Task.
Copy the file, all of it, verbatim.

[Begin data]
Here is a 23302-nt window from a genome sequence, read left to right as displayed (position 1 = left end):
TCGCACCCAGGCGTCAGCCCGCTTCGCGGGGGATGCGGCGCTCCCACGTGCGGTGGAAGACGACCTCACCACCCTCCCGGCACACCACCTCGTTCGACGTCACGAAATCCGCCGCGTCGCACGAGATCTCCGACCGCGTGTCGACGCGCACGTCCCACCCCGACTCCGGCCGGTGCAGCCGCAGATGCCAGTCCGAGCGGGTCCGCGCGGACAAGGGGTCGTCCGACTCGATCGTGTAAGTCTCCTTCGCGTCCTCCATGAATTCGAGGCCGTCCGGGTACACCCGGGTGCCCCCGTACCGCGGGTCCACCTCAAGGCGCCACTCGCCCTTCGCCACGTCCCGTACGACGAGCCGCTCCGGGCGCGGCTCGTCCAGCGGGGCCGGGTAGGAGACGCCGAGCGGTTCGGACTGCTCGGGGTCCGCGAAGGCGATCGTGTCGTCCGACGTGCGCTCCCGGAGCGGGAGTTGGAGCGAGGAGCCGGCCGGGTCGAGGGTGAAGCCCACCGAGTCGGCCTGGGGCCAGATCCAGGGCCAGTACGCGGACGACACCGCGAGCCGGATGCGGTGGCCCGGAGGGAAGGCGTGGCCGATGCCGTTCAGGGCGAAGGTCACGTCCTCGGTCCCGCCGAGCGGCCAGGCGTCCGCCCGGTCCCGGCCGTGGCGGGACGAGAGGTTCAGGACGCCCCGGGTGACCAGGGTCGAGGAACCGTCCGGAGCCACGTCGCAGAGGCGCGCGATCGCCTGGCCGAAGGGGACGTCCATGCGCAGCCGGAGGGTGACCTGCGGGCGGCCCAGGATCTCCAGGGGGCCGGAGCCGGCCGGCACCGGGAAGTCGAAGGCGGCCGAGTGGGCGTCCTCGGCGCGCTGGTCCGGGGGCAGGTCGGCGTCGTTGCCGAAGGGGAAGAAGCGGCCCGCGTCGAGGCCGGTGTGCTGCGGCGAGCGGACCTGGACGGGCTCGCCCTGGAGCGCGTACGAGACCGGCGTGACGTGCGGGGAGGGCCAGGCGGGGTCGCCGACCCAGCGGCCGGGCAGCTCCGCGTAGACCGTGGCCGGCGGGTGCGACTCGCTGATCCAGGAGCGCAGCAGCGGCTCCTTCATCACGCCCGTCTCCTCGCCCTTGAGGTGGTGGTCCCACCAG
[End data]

Here is a 23302-nt window from a genome sequence, read left to right as displayed (position 1 = left end):
TCGCACCCAGGCGTCAGCCCGCTTCGCGGGGGATGCGGCGCTCCCACGTGCGGTGGAAGACGACCTCACCACCCTCCCGGCACACCACCTCGTTCGACGTCACGAAATCCGCCGCGTCGCACGAGATCTCCGACCGCGTGTCGACGCGCACGTCCCACCCCGACTCCGGCCGGTGCAGCCGCAGATGCCAGTCCGAGCGGGTCCGCGCGGACAAGGGGTCGTCCGACTCGATCGTGTAAGTCTCCTTCGCGTCCTCCATGAATTCGAGGCCGTCCGGGTACACCCGGGTGCCCCCGTACCGCGGGTCCACCTCAAGGCGCCACTCGCCCTTCGCCACGTCCCGTACGACGAGCCGCTCCGGGCGCGGCTCGTCCAGCGGGGCCGGGTAGGAGACGCCGAGCGGTTCGGACTGCTCGGGGTCCGCGAAGGCGATCGTGTCGTCCGACGTGCGCTCCCGGAGCGGGAGTTGGAGCGAGGAGCCGGCCGGGTCGAGGGTGAAGCCCACCGAGTCGGCCTGGGGCCAGATCCAGGGCCAGTACGCGGACGACACCGCGAGCCGGATGCGGTGGCCCGGAGGGAAGGCGTGGCCGATGCCGTTCAGGGCGAAGGTCACGTCCTCGGTCCCGCCGAGCGGCCAGGCGTCCGCCCGGTCCCGGCCGTGGCGGGACGAGAGGTTCAGGACGCCCCGGGTGACCAGGGTCGAGGAACCGTCCGGAGCCACGTCGCAGAGGCGCGCGATCGCCTGGCCGAAGGGGACGTCCATGCGCAGCCGGAGGGTGACCTGCGGGCGGCCCAGGATCTCCAGGGGGCCGGAGCCGGCCGGCACCGGGAAGTCGAAGGCGGCCGAGTGGGCGTCCTCGGCGCGCTGGTCCGGGGGCAGGTCGGCGTCGTTGCCGAAGGGGAAGAAGCGGCCCGCGTCGAGGCCGGTGTGCTGCGGCGAGCGGACCTGGACGGGCTCGCCCTGGAGCGCGTACGAGACCGGCGTGACGTGCGGGGAGGGCCAGGCGGGGTCGCCGACCCAGCGGCCGGGCAGCTCCGCGTAGACCGTGGCCGGCGGGTGCGACTCGCTGATCCAGGAGCGCAGCAGCGGCTCCTTCATCACGCCCGTCTCCTCGCCCTTGAGGTGGTGGTCCCACCAG